A leading scientist has said that Cumbria is sitting on a stockpile of what could be thousands of years of energy in the bank. 

Professor of nuclear fuel technology at the University of Manchester, Tim Abraham, made the comments earlier this month at a briefing to discuss the fate of the UK's plutonium. 

It is estimated that Sellafield has a has around 140 tonnes of the material, now the largest stockpile of civil plutonium in the world. 

The government hasn’t decided what to do with the stockpile yet, but in 2013 the Department of Energy and Climate Change (DECC) indicated that it would prefer to reuse it as fuel rather than just dispose of it. 

This would require new reactors that are able to use plutonium as fuel to be built, a complex and expensive process. 

Professor Abram said: "Having [a store of] separated plutonium without a declared end use represents a poor international example.

"We should at least keep the process moving forward and not give the impression to the world that we have stalled." 

Plutonium can extracted from reprocessed nuclear waste and was originally stockpiled as a source of fuel for a new breed of experimental nuclear reactors.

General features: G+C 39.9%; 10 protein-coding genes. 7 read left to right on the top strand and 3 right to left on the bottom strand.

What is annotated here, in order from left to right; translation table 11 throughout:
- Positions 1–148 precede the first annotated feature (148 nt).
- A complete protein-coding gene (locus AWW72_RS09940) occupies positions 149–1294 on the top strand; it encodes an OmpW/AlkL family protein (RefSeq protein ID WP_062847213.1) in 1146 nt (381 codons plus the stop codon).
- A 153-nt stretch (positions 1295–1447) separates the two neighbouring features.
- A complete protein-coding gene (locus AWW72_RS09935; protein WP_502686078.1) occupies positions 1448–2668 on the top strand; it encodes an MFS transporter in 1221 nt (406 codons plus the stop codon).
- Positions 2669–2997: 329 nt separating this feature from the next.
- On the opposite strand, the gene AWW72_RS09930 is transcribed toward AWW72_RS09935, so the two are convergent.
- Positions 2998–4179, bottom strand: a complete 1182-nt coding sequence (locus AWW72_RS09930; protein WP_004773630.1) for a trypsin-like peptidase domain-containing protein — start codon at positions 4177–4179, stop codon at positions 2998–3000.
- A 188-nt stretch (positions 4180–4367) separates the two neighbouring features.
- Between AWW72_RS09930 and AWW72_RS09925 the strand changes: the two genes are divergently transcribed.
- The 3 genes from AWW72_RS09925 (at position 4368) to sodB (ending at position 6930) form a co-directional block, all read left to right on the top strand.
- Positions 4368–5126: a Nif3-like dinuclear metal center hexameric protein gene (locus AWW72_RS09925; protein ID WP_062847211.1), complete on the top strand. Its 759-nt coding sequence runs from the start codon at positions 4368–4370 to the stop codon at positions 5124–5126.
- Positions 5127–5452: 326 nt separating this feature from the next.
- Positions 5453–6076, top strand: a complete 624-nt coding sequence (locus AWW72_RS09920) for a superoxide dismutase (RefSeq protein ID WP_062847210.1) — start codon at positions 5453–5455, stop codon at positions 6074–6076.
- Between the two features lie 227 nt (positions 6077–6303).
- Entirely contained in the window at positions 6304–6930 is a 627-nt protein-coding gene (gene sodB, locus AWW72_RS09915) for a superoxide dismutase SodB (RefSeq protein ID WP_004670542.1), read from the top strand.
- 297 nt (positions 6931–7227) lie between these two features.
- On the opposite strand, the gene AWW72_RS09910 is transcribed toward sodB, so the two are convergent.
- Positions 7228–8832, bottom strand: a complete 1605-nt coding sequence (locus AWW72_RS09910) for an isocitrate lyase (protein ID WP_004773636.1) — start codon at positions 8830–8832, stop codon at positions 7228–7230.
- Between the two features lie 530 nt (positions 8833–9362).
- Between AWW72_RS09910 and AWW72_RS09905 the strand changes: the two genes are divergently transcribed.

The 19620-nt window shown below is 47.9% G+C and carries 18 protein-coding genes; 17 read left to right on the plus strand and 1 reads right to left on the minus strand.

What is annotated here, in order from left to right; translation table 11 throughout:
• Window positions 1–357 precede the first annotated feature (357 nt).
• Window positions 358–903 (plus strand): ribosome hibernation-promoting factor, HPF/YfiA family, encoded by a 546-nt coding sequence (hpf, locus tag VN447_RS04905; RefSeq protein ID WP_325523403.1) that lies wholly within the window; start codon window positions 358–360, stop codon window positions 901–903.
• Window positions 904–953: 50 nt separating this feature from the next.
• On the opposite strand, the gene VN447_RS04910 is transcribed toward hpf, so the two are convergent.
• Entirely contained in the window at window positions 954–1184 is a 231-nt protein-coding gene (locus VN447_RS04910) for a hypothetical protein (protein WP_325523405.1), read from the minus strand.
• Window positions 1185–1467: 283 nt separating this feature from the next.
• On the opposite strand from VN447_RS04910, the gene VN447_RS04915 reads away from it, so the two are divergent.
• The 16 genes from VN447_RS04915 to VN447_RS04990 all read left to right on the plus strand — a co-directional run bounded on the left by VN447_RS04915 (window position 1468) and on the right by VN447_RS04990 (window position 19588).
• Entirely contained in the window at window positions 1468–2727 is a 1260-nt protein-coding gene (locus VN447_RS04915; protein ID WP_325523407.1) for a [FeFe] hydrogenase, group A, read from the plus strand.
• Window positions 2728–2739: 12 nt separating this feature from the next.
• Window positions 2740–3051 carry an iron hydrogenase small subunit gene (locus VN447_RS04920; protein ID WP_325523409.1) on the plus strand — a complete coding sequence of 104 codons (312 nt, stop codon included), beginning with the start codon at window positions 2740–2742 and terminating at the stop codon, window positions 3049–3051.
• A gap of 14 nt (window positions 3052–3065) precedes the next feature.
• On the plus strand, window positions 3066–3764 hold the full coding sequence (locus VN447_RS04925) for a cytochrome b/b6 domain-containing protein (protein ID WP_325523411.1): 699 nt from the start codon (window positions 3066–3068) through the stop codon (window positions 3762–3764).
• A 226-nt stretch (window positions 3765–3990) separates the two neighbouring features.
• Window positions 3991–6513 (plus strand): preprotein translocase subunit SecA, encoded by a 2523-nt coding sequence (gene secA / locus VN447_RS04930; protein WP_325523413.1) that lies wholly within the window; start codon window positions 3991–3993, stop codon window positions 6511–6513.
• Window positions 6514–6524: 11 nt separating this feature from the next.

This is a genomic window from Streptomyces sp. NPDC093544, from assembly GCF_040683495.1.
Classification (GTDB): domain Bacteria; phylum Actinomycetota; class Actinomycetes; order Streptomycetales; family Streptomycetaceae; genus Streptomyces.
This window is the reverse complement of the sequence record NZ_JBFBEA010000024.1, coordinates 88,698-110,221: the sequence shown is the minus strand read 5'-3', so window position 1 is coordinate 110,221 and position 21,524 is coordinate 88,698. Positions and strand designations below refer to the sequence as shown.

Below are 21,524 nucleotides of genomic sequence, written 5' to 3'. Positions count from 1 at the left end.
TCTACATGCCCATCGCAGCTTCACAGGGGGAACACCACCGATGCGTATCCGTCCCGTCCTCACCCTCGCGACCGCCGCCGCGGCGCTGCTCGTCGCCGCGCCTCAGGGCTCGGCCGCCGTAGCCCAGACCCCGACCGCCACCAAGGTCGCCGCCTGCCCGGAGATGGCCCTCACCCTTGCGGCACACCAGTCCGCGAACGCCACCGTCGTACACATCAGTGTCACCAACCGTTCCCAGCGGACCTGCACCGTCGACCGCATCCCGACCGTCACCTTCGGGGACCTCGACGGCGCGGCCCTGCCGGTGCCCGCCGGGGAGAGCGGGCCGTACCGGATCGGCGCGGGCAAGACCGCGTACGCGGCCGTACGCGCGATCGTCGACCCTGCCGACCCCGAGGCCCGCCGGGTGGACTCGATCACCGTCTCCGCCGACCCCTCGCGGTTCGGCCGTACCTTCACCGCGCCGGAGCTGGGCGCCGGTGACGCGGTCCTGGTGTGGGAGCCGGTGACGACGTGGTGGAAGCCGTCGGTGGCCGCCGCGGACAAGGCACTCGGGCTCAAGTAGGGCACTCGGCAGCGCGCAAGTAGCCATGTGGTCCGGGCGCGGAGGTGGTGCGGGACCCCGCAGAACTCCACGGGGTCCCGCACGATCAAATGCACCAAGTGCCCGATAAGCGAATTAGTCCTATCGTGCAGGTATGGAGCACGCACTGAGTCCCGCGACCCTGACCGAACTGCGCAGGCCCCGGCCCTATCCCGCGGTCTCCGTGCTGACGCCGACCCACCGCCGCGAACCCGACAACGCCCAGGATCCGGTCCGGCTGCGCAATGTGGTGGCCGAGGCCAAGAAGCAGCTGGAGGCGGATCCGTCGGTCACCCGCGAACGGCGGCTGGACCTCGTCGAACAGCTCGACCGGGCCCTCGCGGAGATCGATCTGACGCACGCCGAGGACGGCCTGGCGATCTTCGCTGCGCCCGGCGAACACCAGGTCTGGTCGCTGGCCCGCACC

In the 1990s, the government-backed programme of research to develop these new reactors was cancelled, on both cost and safety grounds, so Sellafield has been left storing plutonium with no long-term plan for it. 

DECC tasked the Nuclear Decommissioning Authority (NDA) with assessing the technical, safety and economic pros and cons of the three "credible" types of new generation nuclear reactor that would allow the plutonium to be used as fuel. 

The NDA says it is "in the middle" of this complicated consultation. 

The NDA said: "A decision is expected to be made by ministers on how to proceed during 2015/16. 

"However, only when the Government is confident that its preferred option could be implemented safely and securely, in a way that is affordable, deliverable and offers value for money, will it be in a position to proceed."